Carl
Level 15

Investors & landlords

I don't respond to e-mail addresses, as it negates the purpose of this public forum. Take note that I make no claims to being a trained tax professional of any caliber either. I just have 3 rental properties of my own with 30 years of experience with them and have been doing my own taxes since 2003.

Bottom line is, expenses incurred while property is not classified as a rental is just flat out not deductible. Period. But that's why I question what you call "expenses". If a property is not inhabitable for an extended period of time, it's not because "repairs" need to be done most likely. It's because the damage is so extensive that the work done to report it to a habitable condition would be considered property improvements.

For example, if the roof is torn off in a hurricane and the property is moved off it's foundation, that would make it uninhabitable.While moving the property back onto it's foundation and securing it there, and putting on a new roof may be called "repairs" by you. But the fact is, it adds to the cost basis of the property. Therefore, the cost is capitalized and depreciated. It would not matter if the property was converted to personal use or not. The cost of the property improvement is still capitalized.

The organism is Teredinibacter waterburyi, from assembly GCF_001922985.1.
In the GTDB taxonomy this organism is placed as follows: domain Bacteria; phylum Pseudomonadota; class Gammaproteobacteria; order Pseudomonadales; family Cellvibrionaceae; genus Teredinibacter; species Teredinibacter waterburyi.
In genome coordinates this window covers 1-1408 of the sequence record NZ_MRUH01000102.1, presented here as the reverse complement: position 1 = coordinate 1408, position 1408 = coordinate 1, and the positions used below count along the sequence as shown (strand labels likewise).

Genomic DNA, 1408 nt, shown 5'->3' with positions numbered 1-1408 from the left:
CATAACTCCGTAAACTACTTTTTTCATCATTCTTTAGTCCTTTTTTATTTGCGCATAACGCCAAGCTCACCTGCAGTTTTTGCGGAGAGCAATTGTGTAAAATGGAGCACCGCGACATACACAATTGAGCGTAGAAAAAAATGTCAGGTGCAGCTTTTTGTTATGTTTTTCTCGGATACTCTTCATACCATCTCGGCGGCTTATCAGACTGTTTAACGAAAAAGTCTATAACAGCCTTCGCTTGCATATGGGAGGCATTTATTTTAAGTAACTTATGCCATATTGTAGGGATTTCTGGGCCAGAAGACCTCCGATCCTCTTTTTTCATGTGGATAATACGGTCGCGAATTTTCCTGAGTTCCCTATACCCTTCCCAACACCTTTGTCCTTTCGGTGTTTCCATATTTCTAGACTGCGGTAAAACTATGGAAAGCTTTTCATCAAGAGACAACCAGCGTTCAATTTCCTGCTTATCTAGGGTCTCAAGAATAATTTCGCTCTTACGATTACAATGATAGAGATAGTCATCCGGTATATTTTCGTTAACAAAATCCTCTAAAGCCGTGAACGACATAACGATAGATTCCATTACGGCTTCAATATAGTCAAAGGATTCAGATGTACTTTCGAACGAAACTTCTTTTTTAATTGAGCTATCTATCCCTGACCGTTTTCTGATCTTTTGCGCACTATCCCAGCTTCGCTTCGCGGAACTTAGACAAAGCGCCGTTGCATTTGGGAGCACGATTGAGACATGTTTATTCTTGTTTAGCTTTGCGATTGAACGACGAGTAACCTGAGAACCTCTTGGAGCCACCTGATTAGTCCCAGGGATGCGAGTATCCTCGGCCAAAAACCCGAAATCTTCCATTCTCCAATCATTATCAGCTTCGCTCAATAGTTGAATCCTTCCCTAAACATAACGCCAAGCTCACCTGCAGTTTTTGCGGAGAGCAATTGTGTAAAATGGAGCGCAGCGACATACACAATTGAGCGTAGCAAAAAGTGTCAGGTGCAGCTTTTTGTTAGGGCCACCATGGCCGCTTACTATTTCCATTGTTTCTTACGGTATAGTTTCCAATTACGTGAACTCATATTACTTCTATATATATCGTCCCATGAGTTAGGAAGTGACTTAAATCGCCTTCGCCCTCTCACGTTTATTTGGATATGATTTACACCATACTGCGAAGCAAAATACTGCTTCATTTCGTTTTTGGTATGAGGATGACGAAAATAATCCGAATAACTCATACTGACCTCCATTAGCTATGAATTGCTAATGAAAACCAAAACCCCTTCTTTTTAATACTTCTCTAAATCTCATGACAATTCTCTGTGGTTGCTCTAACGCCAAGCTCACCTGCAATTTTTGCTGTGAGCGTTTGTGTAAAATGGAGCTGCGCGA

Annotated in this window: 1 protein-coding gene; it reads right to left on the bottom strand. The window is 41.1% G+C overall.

But to have the property remain classified as a rental in excess of a year while it's uninhabitable can hurt in the long run when you sell the property and have to recapture that depreciation in the year of sale. It's also likely to get the attention of the IRS if you have depreciation for year or more, yet no rental income.

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